Friday, September 10, 2010


Although I was a bit devastated that David Fincher's (Zodiac, The Curious Case of Benjamin ButtonThe Social Network didn't do the rounds at TIFF this year, it was just as rewarding attending an advanced screening of it and I can say that it very much lives up to the hype surrounding it.  

The story criss-crosses different stages of Facebook founder Mark Zuckerberg's hands-on and meticulous involvement in the crafting of the world's favourite social networking website up to his  documented legal battles over the legitimacy of his title as its Founder. Turning Facebook into the $25 billion empire that it is today did not come without its share of Drama.  The limits of true friendship and loyalty are put to the most rigorous test when fortune divides best friends Zuckerberg (Jesse Eisenberg) and Eduardo Saverin (Andrew Garfield).  Zuckerberg's integrity also is challenged further with  wealthy twins Cameron and Tyler Winklevoss (Armie Hammer and Josh Pence) fighting for an entitlement to the fortune in having commissioned him to assist in the creation of a project which wound up spiraling and veering off into the opus of Facebook as we know it. 

Asides from being an obvious genius, a detailed portrait of Zuckerberg is painted through some v. powerful performances from The Social Network's supporting cast.  For one, superstar Justin Timberlake truly is acting here as the arrogant and perhaps ruthless founder of Napster, Sean Parker, who incites further the ambition within Zuckerberg yet also turning him to the dark-side as his business Mentor.  Ex-girlfriend Erica (Rooney Mara) draws a picture of his social ineptness and lack of maturity, reminding us that despite being an empire maker, he is still a Boy.  Saverin shows us the ugly side of success, yet at the same time enables us to see Zuckerberg's relentless dedication; Garfield has a bright future ahead of him clearly.  Eisenberg though, simply is outstanding in what will be known as his breakthrough performance, and Fincher extracts from him a thoroughly committed and engaging performance heads and shoulders above any other time I've seen him.  Never for a moment are we disinterested in the at times despicable Hero.  All of this really goes back full circle to what a powerful Director Fincher truly is.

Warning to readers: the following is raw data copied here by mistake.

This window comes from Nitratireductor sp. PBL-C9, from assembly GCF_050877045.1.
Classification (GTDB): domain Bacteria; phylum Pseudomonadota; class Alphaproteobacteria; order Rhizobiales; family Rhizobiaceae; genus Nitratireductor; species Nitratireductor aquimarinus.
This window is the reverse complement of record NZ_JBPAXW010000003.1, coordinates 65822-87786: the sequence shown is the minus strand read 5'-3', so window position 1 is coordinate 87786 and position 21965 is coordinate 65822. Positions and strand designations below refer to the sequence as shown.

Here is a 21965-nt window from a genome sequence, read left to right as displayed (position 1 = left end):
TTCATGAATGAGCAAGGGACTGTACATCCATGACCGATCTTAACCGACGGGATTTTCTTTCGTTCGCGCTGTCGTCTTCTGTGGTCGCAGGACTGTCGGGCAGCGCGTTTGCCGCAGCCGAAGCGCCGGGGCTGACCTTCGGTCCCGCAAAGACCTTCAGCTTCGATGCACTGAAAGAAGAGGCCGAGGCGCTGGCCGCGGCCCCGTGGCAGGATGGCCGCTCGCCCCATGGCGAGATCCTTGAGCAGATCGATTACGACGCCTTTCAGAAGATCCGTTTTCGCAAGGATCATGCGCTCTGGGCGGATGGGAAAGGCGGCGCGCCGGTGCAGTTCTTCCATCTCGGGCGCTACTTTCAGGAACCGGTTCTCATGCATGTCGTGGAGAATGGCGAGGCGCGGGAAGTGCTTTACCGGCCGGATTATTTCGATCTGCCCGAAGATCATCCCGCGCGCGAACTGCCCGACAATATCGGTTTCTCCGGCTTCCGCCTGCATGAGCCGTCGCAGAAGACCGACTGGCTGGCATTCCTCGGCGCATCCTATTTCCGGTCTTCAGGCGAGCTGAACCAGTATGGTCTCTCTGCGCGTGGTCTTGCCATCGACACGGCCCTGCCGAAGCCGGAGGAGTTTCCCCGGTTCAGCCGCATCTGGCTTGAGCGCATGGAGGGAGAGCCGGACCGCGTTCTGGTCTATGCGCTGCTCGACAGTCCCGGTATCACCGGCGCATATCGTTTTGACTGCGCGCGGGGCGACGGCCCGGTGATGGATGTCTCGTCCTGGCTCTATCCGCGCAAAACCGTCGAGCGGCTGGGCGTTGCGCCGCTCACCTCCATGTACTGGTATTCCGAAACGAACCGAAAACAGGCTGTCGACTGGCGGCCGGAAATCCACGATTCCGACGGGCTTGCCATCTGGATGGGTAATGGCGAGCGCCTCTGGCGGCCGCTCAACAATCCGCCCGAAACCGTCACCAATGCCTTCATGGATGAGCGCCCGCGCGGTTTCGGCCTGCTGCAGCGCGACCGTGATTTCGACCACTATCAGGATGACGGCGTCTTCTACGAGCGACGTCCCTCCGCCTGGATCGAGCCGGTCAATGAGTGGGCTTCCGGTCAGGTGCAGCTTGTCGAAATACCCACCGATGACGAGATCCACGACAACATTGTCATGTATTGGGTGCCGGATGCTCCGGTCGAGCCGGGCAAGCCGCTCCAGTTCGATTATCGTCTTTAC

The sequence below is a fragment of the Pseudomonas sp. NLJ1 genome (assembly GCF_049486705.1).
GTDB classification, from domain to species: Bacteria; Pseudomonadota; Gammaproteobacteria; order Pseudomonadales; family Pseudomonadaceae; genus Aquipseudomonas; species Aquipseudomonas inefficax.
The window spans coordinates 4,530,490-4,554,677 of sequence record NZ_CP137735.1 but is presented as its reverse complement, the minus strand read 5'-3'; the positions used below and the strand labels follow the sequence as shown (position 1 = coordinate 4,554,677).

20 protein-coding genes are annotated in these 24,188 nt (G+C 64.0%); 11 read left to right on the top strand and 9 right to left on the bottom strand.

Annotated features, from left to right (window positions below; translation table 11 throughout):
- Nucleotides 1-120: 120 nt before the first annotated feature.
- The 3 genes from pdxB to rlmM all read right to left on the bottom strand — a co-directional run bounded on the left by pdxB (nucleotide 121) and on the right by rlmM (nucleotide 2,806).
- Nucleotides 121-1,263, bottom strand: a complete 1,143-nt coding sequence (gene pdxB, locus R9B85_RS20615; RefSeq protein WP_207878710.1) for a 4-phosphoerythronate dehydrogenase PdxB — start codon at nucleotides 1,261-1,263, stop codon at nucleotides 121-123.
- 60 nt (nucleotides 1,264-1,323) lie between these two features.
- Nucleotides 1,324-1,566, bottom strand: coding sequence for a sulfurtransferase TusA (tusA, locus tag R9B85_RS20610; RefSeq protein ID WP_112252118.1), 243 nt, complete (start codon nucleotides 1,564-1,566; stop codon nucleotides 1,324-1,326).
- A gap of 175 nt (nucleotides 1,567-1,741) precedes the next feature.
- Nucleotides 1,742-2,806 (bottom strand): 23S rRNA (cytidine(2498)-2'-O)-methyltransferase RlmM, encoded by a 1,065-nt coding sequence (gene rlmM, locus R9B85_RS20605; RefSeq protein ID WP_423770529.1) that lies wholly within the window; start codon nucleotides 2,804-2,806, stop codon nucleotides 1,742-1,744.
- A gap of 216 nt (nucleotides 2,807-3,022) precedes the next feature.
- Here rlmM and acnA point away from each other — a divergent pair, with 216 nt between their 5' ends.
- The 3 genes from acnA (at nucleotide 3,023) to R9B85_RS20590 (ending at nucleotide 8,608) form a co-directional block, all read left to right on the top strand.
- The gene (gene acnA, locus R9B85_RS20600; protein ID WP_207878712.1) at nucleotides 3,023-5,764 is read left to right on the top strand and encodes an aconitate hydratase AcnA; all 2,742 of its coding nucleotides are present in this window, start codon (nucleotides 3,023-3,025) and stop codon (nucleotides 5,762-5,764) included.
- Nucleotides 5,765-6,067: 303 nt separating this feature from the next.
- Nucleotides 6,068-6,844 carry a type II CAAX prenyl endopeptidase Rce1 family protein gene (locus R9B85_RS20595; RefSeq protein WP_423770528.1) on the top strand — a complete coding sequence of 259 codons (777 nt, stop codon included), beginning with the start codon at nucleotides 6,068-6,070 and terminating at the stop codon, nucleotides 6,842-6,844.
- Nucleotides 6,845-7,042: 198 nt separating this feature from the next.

The irony of The Social Network is that Facebook truly brought the world together, yet at the same time divided those so deeply attached to it.   The Sony Pictures film hits theatres Friday, October 1, 2010.  One of the year's best.  Grade: A


  1. did you really just confuse mark zuckerberg with david zuckerburg?

    oh yeah, the pop-up window for this comment is terribly sized

  2. Thanks my friend! Was a late night - Visit the main page, you'll see why! Duly noted re: comment box. Cheers!

  3. thanks for being nice despite me being an asshole in my comments. boo to me. thanks man!

  4. Nice review. I thought the trailers were annoying, so this is the first thing I've seen that actually piques my interest in this film.